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Tuesday
Jul092013

Are Hay Rides Safe for Celiacs and Those on a Gluten-Free Diet?

Hay, Straw and Gluten 

Did you know there's a difference between hay and straw? Hay is a food source for feeding animals. Hay is actually a plant that is cut when it is alive and full of grain. Hay is often a mixture of grasses, such as ryegrass, timothy, or fescue - or it may be comprised of alfalfa or cloves.  

Straw, on the other hand, shouldn't contain any grain. Straw is the dried stalks of cereal plants, like wheat, oats or barley. It’s a by-product of harvest. It's simply the stalks of standing plants after the grain has been harvested. The grain is cultivated by a machine that cuts it off of the stalk, removing the grain. If any seeds remain on the stalks, it’s by accident. The stalks are left in the ground and eventually die. Then after that occurs and once they are free of moisture, they are cut, raked, and baled. The baled straw can then be used as animal bedding, for erosion control, biofuel, home building, and of course, hay rides. Well, actually, technically it's really straw rides. 

Does the Straw Contain Any Gluten? 

I wrote a little bit about this in a previous blog post Vegetables Grown in Wheat Straw. Does the straw contain gluten? When wheat, rye or barley straw is harvested, the seed or the kernel of wheat is separated from the stalk. The seed is the part of the wheat plant that contains gluten. But could the wheat straw still contain some gluten due to dust and contamination from harvesting? 

My husband, the farmer, thinks the straw couldn't possibly be completely gluten-free as there's no way to guarantee they're getting all the seeds out. I'd have to agree with him. 

Are Hay Rides Safe for Celiacs and Those on a Gluten-Free Diet? 

traditional wooden hay wagon with straw bales

Traditional Hay/Straw Wagon

So, the question is - are hay rides safe for celiacs and those on a gluten-free diet? I'm still not too sure of the answer on this one, even after all my research. My gut tells me no, they're really not. The dust may contain bits and particles of gluten and every bump during that tractor ride, a little more may fly into the air. Searching through the celiac forums, there are a lot of conflicting opinions. Some find that bales of straw often caused a reaction, while others felt the straw was perfectly safe for those with celiac and gluten allergies and intolerances.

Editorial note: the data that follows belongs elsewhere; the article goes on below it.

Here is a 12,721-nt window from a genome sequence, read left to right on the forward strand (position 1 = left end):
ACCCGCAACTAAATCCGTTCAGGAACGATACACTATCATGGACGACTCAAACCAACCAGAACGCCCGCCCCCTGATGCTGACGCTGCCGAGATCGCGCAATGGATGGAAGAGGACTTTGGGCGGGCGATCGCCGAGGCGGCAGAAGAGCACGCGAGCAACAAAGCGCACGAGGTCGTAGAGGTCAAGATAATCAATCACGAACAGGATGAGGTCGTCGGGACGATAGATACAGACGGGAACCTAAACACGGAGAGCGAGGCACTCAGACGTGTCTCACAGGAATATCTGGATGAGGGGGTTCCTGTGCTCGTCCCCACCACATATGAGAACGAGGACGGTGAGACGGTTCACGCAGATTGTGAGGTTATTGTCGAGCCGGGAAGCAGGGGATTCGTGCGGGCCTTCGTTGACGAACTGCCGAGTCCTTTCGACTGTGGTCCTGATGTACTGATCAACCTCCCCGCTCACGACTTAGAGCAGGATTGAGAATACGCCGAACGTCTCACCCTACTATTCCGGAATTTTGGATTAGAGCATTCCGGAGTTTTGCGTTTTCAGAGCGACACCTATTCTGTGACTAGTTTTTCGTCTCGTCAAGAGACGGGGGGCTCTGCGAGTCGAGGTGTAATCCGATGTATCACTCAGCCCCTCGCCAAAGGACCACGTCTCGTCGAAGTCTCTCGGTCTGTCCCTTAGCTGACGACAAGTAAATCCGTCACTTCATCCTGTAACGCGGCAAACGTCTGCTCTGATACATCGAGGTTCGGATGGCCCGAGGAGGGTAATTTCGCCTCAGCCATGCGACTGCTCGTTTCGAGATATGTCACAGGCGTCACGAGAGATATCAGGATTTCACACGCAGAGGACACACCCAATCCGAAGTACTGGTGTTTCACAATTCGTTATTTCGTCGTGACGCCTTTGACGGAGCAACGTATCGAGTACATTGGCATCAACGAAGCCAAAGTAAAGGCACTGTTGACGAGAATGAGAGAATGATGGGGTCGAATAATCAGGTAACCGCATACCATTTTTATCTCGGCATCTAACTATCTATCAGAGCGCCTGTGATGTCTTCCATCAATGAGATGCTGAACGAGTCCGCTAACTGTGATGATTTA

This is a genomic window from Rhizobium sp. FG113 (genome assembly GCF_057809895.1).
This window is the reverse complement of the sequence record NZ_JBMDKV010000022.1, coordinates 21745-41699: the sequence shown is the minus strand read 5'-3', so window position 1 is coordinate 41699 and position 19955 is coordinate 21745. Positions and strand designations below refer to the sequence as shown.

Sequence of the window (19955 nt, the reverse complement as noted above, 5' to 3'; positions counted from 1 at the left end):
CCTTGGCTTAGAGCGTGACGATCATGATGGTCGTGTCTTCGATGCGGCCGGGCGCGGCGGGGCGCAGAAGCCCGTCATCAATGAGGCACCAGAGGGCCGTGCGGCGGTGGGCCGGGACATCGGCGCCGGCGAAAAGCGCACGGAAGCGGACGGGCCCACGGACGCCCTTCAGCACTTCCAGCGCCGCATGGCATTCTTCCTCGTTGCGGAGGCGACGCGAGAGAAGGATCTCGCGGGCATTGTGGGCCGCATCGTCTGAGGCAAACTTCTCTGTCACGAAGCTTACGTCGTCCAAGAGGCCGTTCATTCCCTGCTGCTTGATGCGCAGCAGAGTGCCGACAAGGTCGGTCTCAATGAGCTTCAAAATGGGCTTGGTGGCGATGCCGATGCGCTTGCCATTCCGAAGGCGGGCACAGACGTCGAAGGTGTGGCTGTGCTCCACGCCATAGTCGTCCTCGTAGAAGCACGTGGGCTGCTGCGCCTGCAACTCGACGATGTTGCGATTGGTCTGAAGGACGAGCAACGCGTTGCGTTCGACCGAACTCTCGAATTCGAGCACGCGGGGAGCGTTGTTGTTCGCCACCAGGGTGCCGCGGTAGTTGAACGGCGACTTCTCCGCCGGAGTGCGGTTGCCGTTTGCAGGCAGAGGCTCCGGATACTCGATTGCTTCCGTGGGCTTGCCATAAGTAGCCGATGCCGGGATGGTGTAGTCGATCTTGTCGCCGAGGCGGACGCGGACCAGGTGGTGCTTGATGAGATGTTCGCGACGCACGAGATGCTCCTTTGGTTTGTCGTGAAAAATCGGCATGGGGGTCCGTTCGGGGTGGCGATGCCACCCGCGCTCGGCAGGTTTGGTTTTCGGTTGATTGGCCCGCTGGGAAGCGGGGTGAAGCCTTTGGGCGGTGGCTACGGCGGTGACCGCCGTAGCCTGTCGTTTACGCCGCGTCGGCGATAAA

A Gluten-Free Option for Touring a Farm

If you're like me and questioning the safety of a hay ride for you or your child, there may be another option. There are now wagons that ride behind the tractors that do not use hay for seating. A "hayless" hay ride or hay rides without the straw. The newer wagons are terrific for those with celiac and gluten intolerance or gluten allergies. My husband's farm now has one. On his farm here, they use both a traditional wagon filled with straw bales and also a newer "hayless" wagon.

modern hayless hay wagon

Newer "Hayless" Farm Wagons

So What Do You Think?

Do you think hay/straw rides are safe? Is straw safe to be around? Do you worry about any of the dust from the bales? Leave a comment and let us know what you think.

Reader Comments (10)

My son is allergic to wheat. He does not go on farm field trips with his school, or on hayrides regardless of place. His life is not worth the risk!

July 9, 2013 | Unregistered CommenterBridgette Geoghegan

Bridgette, I wouldn't take the chance either with a wheat allergy. You're right, it's just not worth it. Because we're a farm family, it's sad to know your son won't get to see a farm, but we completely understand. Someday, my daughter plans to have her own entirely gluten-free farm, and we would welcome you and your son for a special grand tour!

My daughter and I have Celiacs (both recently diagnosed) and we have a horse. My daughter handles and is around hay on a daily basis. What will be next?

July 9, 2013 | Unregistered CommenterColleen

Colleen, believe me, I often feel the same way you do. And being newly diagnosed, I know, it can sometimes seem overwhelming at times. As far as hay, there are three types of hay that I know are gluten-free - Timothy, Alfalfa and Teff. There was a great post in the celiac forum about horses and caring for them - http://www.celiac.com/gluten-free/topic/74718-horses-hay-and-feed/ and if you scroll down to the post from Takala she has a lot of tips you might find useful, too.